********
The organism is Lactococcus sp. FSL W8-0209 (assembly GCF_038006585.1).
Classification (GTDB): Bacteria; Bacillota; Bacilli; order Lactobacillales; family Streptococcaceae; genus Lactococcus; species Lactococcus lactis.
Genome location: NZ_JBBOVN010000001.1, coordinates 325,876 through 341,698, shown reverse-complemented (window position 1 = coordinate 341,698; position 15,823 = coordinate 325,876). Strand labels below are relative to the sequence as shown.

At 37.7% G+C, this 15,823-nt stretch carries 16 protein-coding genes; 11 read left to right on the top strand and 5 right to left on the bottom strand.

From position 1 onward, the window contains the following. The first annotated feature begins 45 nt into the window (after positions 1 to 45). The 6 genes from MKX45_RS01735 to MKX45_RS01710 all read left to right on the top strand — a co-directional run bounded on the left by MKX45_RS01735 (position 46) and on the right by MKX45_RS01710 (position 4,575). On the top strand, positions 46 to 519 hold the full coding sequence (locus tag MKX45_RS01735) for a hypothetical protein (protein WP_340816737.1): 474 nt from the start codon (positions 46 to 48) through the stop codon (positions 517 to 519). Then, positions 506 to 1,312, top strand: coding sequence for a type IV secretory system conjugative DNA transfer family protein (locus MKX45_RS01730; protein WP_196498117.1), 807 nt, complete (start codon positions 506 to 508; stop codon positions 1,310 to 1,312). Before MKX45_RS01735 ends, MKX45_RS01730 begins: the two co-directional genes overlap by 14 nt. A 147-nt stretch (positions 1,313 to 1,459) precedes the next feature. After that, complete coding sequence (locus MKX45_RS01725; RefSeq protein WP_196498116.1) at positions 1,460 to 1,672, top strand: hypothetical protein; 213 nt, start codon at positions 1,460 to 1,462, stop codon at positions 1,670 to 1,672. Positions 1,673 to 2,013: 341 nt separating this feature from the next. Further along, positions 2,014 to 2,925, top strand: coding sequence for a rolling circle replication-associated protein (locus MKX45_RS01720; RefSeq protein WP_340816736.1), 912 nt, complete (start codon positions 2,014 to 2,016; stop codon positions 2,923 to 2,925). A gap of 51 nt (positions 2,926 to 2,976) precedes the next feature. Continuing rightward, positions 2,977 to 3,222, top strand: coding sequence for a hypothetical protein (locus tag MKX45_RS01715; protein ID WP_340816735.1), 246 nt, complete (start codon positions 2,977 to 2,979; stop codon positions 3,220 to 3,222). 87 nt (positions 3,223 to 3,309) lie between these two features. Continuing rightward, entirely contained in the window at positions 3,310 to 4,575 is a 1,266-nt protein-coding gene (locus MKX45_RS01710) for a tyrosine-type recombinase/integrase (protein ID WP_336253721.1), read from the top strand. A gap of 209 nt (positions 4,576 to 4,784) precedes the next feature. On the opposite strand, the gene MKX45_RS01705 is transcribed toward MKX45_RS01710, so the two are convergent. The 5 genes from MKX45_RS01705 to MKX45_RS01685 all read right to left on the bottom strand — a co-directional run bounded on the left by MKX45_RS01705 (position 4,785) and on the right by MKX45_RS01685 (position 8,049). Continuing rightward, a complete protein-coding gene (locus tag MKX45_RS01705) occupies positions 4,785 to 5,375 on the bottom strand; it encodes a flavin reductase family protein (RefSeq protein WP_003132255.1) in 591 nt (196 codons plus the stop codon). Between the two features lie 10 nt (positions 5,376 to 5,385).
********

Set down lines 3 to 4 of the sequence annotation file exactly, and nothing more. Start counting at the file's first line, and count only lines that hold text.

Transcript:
Genome location: NZ_JBBOVN010000001.1, coordinates 325,876 through 341,698, shown reverse-complemented (window position 1 = coordinate 341,698; position 15,823 = coordinate 325,876). Strand labels below are relative to the sequence as shown.

At 37.7% G+C, this 15,823-nt stretch carries 16 protein-coding genes; 11 read left to right on the top strand and 5 right to left on the bottom strand.